A beautiful still night a few months ago, picture-perfect, with an almost full-moon wreathed round in a tracery of white cloud. On the balmy air, the scent of night-scented stocks. In the distance the seductive lapping of sea kissing beach. And did I stop to admire the sky, inhale the scents, dream to the rhythm of the waves? Like hell I did. My prevailing thought at the time, the one that finally brought me to the realisation that something was wrong – not just wrong, but really wrong – was ‘I wonder what it would be like simply to walk into the sea, to just keep on walking, to feel the waves closing over my head and then . . . the blessed relief of nothing’. That’s what I longed for. Nothingness. Not to feel. Not to exist. Erasure, from everything and everyone. Oh yes, I was more than prepared to thrust off the mortal coil, and not just go gentle into the good night but to go galloping head first. Depression! The realisation hit me like a ton of bricks. I wasn’t just a bit down, out of sorts, having a bad day or the hundred and one  other trivial things I had tried to persuade myself I was suffering from, to one degree or another. I was depressed. Dangerously so.  Enough to seriously consider ending it all.  The black canine had me by the throat and he wasn’t letting go.

Looking back, it’s easy to see the signs but, as they say, when you’re in the moment, it’s hard to see the wood for the trees. Besides, I was too damn tired. Lethargy was my constant companion. With a publishing deadline looming, this is not a companion you would actively seek out and many and oft were the days I found myself sitting in front of a blank computer screen willing the bloody book to complete itself.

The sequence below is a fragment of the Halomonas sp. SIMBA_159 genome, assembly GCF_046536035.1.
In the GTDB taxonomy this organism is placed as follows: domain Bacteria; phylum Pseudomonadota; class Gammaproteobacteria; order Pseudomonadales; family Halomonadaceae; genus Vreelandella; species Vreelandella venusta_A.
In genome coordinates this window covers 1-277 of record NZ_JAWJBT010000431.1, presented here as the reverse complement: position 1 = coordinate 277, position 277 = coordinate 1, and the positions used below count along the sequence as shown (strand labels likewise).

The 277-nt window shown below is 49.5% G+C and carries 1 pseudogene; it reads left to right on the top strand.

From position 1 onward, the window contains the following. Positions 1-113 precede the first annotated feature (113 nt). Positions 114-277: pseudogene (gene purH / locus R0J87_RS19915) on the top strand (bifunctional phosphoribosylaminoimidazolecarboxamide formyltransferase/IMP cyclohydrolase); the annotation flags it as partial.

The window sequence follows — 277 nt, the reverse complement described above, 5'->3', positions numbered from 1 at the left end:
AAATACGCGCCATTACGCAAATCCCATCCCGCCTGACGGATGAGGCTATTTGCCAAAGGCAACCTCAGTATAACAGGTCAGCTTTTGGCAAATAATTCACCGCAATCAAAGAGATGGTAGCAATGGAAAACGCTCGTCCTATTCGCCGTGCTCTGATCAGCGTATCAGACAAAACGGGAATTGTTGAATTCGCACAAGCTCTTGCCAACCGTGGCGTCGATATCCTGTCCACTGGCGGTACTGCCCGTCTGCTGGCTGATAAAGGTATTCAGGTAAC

And crying. Boy, did I cry a river. A veritable cauldron of emotion, I went to pieces over anything and everything, from the sublime to the ridiculous. I once found myself welling up over a schmaltzy advert for baby something or other, the kind of contrived tripe I would normally roll my eyes over whilst sticking two fingers down my neck.

Wine! Wine, Lethargy and me spent several cosy evenings together. Me, the girl a boyfriend happily once described as a very cheap date, owing to my abstemious penchant for soda water and lime. Did I become an alcoholic – no, but I can see how it can happen, the insidious way one glass can lead to two and from thence to a whole bottle.

Yet, on the outside, I was switched to automatic and managed to keep up a good pretence at normality. Nobody knew, nobody suspected that I was wearing a shell, a walking, talking occasionally even joking shell. Inside, out of sight, I was all shrivelled up, hopeless, guilty, joyless – a complete mess.

With the wonderful hindsight that is of 20/20 vision, I can pretty much identify the main triggers for my depression and despair – the death of my mother in January, an altercation with a family member that shook me to my core, ongoing problems with an adult son, who is more child than adult.

Oddly enough, almost as soon as I acknowledged/realised the extent of my depression, it began to lift. Words flowed onto the screen once more and I completed my book (Blue-Eyed Girl, for your information). Energy flooded back. I sought out friends again and socialised. I actually answered the telephone with enthusiasm. One day, I found myself singing, as I washed the dishes, a sound no one had heard for many months and, I confess, no one had missed.

Now, why the depression should so miraculously have lifted I have no idea. But, this I will say, hand-on-heart, had it carried on, I would have had no compunction about seeking medical help.

Today, I feel good again. The sun is zipping round the sky in his golden chariot. The sea is moving back and forth, which is what seas are paid to do. This time, though, I’m happy to stand on the beach and admire it curling and unfurling from a distance.

But wait! Is that a black dog I see before me? Yes, but this one is chasing a ball. Run, Spot. Run!